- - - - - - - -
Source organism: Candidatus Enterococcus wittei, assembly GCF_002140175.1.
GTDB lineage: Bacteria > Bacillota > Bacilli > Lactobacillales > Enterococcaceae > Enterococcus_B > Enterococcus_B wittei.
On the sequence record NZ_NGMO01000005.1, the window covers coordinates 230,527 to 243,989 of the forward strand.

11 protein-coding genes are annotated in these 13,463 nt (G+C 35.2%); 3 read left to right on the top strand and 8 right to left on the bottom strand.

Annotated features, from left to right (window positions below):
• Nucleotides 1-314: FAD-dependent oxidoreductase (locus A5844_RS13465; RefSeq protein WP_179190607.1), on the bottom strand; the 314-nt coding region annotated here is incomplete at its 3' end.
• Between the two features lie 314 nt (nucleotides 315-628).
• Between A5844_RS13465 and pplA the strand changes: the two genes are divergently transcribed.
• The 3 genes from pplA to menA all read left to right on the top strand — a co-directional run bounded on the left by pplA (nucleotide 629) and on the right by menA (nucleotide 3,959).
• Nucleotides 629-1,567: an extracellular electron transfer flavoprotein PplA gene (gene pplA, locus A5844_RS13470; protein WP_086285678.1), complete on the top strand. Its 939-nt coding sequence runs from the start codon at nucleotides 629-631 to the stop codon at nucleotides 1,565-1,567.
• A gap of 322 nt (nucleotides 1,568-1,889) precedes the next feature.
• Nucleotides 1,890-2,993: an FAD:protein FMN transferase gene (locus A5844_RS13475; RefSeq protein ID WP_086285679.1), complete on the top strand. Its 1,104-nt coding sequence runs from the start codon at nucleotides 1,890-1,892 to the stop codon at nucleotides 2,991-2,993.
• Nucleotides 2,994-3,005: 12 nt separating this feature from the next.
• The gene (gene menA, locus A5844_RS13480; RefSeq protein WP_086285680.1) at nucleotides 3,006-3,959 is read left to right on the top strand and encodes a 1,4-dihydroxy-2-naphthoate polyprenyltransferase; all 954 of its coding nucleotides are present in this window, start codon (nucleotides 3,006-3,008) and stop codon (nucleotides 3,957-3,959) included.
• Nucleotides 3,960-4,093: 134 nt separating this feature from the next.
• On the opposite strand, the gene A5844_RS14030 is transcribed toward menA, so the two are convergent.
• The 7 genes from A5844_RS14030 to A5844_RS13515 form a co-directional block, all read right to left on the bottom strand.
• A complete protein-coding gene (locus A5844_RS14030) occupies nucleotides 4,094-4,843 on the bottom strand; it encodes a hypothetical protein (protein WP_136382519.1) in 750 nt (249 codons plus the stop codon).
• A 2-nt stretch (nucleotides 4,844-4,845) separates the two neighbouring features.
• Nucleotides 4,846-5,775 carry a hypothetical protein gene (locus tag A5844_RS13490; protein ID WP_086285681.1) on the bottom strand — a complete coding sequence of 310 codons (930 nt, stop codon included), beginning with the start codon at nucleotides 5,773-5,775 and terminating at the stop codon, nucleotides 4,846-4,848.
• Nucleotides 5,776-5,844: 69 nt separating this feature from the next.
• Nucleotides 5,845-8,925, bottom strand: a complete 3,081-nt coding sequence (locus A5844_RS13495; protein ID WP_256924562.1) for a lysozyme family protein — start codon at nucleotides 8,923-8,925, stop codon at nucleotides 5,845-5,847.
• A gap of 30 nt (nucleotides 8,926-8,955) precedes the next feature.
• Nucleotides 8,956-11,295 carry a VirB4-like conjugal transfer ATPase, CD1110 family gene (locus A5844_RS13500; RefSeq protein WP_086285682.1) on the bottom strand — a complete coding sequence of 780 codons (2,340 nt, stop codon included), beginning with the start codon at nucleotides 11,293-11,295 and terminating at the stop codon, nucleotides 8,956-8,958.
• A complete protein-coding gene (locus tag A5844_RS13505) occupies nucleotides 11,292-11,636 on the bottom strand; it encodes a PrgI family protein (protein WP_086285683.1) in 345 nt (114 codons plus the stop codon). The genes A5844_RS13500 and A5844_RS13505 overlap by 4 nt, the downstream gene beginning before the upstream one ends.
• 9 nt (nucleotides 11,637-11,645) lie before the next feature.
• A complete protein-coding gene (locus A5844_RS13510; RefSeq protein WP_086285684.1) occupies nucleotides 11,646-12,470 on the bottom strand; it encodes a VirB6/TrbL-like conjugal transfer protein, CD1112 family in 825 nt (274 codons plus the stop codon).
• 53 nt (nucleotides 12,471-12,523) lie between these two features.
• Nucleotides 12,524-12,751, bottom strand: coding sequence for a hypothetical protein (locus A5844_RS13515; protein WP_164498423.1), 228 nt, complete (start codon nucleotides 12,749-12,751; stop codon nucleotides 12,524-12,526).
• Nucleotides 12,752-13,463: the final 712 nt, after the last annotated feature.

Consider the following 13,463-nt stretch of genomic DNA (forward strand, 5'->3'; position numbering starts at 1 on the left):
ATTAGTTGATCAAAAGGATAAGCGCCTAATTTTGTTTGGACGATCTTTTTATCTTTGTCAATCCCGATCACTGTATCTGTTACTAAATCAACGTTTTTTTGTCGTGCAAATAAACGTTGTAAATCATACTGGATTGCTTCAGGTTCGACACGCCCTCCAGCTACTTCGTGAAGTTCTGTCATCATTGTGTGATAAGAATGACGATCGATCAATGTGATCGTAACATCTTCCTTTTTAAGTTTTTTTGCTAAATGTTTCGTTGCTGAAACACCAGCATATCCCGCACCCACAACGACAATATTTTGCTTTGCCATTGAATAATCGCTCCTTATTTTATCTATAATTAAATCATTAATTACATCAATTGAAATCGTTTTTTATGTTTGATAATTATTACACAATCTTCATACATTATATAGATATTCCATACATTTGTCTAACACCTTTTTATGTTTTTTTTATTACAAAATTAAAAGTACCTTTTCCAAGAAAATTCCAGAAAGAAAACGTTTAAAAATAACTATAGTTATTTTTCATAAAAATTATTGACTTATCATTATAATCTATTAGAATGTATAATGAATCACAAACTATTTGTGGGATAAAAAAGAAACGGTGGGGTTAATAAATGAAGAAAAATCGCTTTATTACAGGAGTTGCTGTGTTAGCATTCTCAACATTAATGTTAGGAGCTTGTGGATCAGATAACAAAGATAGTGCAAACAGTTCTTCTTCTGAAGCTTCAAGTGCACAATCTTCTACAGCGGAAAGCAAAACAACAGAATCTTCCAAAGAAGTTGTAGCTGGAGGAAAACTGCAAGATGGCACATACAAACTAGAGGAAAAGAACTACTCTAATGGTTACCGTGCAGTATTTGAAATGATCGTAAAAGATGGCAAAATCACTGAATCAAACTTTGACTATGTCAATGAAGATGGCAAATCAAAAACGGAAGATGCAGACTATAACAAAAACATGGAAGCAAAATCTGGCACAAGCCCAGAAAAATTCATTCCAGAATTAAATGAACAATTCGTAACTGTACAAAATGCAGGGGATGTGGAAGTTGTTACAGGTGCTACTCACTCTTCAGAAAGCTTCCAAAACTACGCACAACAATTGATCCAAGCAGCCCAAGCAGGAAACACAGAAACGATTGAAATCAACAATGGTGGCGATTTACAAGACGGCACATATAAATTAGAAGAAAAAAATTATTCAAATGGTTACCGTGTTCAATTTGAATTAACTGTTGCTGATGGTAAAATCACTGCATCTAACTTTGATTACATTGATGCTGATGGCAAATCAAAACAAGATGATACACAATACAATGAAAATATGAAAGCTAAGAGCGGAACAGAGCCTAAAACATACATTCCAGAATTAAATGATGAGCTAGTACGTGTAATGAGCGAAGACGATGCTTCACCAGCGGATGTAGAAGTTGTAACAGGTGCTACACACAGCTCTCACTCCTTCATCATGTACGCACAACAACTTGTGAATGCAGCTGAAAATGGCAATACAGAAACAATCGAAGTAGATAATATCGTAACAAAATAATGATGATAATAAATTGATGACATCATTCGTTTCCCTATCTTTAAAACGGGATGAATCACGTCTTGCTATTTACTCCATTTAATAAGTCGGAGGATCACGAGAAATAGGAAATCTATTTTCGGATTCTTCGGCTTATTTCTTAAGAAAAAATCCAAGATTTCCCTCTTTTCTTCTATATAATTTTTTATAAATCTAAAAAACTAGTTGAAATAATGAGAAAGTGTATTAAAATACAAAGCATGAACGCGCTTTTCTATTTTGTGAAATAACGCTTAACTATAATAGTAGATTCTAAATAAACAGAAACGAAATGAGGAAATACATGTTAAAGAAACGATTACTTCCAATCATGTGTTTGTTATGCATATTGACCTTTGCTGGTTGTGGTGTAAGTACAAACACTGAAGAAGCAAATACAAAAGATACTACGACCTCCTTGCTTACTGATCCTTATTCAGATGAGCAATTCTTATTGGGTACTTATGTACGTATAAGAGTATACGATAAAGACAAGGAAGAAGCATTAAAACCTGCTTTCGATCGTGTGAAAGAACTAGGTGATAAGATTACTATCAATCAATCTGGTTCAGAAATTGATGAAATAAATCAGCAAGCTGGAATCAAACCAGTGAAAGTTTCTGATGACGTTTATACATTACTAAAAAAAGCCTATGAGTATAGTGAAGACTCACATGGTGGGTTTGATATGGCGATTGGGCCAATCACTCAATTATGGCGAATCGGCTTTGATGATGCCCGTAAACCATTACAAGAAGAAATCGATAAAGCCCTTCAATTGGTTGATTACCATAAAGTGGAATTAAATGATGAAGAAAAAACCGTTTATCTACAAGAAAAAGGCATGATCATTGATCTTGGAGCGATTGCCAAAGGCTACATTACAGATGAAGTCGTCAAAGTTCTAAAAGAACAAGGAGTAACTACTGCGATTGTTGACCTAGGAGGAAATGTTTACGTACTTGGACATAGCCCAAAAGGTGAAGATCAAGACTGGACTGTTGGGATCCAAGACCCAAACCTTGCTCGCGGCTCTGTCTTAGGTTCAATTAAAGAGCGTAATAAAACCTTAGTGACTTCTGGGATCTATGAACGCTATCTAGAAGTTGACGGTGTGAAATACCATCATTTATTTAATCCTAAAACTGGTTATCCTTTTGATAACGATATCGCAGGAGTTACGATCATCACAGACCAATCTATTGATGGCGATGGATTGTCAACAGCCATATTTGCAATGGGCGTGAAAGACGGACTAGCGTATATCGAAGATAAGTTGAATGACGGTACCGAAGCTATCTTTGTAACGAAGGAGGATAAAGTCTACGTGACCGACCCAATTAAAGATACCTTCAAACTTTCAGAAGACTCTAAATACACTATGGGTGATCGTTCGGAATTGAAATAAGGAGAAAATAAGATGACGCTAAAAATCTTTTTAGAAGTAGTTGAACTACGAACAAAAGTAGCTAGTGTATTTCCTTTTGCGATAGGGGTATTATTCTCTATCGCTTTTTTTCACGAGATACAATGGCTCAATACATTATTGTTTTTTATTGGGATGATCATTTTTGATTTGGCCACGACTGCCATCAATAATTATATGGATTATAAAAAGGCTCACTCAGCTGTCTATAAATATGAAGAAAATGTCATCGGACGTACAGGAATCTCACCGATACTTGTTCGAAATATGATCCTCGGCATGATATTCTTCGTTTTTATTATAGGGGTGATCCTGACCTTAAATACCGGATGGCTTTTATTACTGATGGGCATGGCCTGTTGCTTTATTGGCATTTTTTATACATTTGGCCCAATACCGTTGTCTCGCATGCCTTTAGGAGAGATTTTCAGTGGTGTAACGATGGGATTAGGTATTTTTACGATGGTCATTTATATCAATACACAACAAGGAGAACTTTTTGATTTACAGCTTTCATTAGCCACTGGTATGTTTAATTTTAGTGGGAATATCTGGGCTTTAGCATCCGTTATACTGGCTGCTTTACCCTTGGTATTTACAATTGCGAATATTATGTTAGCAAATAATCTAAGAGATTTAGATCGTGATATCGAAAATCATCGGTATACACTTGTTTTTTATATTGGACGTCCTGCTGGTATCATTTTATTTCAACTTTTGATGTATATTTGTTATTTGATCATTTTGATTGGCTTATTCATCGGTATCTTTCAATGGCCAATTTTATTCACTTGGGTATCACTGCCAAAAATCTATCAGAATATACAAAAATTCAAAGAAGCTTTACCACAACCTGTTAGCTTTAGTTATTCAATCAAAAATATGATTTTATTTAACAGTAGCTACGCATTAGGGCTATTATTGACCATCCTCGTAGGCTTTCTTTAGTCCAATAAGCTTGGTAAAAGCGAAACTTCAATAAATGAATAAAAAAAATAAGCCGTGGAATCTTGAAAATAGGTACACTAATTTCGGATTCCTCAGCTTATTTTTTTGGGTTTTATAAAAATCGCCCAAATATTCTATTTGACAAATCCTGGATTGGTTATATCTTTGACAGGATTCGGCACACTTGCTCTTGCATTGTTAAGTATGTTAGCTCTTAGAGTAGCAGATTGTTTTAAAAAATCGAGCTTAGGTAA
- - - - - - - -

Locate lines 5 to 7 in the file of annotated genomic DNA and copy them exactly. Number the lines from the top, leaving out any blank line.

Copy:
Annotated features, from left to right (window positions below):
• Nucleotides 1-314: FAD-dependent oxidoreductase (locus A5844_RS13465; RefSeq protein WP_179190607.1), on the bottom strand; the 314-nt coding region annotated here is incomplete at its 3' end.
• Between the two features lie 314 nt (nucleotides 315-628).